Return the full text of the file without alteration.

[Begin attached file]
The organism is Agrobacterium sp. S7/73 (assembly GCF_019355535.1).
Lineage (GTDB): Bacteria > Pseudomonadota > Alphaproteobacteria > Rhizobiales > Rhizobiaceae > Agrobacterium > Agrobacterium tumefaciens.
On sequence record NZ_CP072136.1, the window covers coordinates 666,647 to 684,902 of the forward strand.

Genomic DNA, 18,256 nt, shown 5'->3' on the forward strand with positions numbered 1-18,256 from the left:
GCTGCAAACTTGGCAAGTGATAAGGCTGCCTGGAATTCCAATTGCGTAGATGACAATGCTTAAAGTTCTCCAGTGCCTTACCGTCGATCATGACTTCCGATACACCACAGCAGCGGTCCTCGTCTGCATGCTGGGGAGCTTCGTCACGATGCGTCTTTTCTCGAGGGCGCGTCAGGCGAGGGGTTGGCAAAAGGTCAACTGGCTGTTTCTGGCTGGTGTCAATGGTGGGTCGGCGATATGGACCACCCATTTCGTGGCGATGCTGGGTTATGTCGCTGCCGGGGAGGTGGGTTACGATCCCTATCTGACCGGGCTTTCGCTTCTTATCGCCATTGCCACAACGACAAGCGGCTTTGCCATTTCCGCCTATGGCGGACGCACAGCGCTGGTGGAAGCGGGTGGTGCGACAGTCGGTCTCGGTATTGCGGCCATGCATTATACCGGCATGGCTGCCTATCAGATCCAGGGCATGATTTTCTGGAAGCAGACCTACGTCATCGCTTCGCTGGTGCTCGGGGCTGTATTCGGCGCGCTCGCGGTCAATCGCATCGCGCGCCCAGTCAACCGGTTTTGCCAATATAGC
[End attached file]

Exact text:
The organism is Agrobacterium sp. S7/73 (assembly GCF_019355535.1).
Lineage (GTDB): Bacteria > Pseudomonadota > Alphaproteobacteria > Rhizobiales > Rhizobiaceae > Agrobacterium > Agrobacterium tumefaciens.
On sequence record NZ_CP072136.1, the window covers coordinates 666,647 to 684,902 of the forward strand.

Genomic DNA, 18,256 nt, shown 5'->3' on the forward strand with positions numbered 1-18,256 from the left:
GCTGCAAACTTGGCAAGTGATAAGGCTGCCTGGAATTCCAATTGCGTAGATGACAATGCTTAAAGTTCTCCAGTGCCTTACCGTCGATCATGACTTCCGATACACCACAGCAGCGGTCCTCGTCTGCATGCTGGGGAGCTTCGTCACGATGCGTCTTTTCTCGAGGGCGCGTCAGGCGAGGGGTTGGCAAAAGGTCAACTGGCTGTTTCTGGCTGGTGTCAATGGTGGGTCGGCGATATGGACCACCCATTTCGTGGCGATGCTGGGTTATGTCGCTGCCGGGGAGGTGGGTTACGATCCCTATCTGACCGGGCTTTCGCTTCTTATCGCCATTGCCACAACGACAAGCGGCTTTGCCATTTCCGCCTATGGCGGACGCACAGCGCTGGTGGAAGCGGGTGGTGCGACAGTCGGTCTCGGTATTGCGGCCATGCATTATACCGGCATGGCTGCCTATCAGATCCAGGGCATGATTTTCTGGAAGCAGACCTACGTCATCGCTTCGCTGGTGCTCGGGGCTGTATTCGGCGCGCTCGCGGTCAATCGCATCGCGCGCCCAGTCAACCGGTTTTGCCAATATAGC